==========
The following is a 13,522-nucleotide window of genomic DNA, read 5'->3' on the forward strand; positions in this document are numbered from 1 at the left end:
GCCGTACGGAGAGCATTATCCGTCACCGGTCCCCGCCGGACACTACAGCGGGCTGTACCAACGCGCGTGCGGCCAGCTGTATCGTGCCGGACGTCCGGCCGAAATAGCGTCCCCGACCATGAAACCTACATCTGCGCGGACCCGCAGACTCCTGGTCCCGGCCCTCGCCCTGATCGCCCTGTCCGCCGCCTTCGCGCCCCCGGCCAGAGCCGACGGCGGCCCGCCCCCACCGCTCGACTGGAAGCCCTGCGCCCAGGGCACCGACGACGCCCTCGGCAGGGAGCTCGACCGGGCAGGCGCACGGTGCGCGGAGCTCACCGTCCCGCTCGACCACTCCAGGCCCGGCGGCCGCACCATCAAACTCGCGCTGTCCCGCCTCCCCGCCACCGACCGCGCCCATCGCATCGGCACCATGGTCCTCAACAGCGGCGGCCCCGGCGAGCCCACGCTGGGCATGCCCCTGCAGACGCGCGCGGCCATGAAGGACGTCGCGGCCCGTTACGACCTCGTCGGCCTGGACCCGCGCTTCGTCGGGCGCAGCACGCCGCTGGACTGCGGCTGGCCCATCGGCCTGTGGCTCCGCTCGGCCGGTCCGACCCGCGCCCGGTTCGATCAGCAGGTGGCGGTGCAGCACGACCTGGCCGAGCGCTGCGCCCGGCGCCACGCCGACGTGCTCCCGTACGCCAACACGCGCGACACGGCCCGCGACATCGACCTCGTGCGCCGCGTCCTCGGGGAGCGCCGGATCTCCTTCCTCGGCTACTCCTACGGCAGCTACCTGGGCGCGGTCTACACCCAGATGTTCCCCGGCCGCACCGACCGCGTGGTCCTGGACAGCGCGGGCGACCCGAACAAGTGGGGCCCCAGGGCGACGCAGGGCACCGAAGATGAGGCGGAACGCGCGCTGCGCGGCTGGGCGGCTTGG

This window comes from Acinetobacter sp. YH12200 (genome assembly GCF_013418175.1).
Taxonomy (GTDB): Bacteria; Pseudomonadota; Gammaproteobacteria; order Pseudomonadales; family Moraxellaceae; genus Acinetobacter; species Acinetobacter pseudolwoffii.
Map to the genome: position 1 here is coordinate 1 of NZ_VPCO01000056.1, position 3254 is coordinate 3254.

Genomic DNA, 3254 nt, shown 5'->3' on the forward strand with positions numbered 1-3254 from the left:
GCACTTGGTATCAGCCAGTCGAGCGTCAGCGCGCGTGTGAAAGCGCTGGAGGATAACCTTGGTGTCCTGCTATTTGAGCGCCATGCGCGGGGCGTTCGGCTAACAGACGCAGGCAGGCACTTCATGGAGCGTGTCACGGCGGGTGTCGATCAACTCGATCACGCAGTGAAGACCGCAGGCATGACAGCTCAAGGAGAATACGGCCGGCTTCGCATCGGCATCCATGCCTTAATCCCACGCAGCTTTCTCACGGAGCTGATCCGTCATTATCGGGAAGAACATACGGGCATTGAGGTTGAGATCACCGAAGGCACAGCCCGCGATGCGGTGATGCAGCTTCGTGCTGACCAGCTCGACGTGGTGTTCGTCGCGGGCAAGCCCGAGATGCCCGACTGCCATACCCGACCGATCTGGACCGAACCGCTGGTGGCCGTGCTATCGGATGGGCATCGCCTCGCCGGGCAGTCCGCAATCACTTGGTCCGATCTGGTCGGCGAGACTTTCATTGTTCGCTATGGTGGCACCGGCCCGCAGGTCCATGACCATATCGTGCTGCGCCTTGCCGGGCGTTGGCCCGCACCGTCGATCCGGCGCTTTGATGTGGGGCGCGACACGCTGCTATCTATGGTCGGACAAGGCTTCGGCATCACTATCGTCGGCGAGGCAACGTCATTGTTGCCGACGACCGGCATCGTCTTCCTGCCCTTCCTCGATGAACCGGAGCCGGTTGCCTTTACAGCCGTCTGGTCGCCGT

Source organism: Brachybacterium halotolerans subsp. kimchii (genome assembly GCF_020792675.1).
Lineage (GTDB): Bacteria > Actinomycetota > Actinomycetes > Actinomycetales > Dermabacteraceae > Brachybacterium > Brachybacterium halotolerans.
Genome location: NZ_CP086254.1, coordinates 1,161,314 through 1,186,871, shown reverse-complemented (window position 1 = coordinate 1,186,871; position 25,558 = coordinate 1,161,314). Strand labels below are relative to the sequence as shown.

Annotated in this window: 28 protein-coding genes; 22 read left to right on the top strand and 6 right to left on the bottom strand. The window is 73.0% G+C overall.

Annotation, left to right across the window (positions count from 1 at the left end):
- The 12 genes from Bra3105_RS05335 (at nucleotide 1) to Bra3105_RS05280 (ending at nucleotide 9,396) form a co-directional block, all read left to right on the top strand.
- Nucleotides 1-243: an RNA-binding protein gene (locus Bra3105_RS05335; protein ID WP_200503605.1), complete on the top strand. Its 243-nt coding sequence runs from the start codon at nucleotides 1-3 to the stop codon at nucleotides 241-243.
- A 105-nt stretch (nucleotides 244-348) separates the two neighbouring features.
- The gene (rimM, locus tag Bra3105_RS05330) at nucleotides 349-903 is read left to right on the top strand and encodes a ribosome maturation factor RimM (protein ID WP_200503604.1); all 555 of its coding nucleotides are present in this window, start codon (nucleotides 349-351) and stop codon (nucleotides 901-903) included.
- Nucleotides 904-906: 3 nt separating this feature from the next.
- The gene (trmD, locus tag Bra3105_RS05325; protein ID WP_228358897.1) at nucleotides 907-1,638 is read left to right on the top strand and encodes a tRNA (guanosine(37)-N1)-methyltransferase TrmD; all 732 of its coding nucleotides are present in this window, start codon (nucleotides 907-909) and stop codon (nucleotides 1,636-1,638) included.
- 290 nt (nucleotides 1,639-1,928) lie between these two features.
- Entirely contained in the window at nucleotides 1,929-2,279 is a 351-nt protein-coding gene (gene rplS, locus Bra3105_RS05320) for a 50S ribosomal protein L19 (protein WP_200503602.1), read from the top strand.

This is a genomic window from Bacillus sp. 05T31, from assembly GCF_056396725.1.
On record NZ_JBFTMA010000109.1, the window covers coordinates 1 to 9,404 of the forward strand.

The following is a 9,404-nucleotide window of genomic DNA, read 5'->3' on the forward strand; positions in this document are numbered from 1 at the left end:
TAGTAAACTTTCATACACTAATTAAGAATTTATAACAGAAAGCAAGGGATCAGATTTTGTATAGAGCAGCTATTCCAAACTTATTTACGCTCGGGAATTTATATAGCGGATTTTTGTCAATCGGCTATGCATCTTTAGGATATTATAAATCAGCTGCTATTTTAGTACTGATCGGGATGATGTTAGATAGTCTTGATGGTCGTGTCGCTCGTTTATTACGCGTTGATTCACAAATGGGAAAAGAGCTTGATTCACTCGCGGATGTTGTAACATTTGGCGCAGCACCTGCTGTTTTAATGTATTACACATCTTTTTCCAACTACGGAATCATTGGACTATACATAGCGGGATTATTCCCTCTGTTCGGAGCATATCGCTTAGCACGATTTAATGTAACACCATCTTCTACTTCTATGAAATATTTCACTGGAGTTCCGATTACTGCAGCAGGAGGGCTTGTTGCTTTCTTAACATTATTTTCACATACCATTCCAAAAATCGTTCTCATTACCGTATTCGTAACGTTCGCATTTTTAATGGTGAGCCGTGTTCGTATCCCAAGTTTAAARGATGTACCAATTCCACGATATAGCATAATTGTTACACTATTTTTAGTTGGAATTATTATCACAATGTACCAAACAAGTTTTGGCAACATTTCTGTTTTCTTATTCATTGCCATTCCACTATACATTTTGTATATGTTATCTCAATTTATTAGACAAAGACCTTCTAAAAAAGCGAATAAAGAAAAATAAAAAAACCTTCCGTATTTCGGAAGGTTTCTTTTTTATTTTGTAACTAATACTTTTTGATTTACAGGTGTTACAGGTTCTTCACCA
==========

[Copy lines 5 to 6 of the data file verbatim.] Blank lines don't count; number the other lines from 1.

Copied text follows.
Map to the genome: position 1 here is coordinate 1 of NZ_VPCO01000056.1, position 3254 is coordinate 3254.

Genomic DNA, 3254 nt, shown 5'->3' on the forward strand with positions numbered 1-3254 from the left: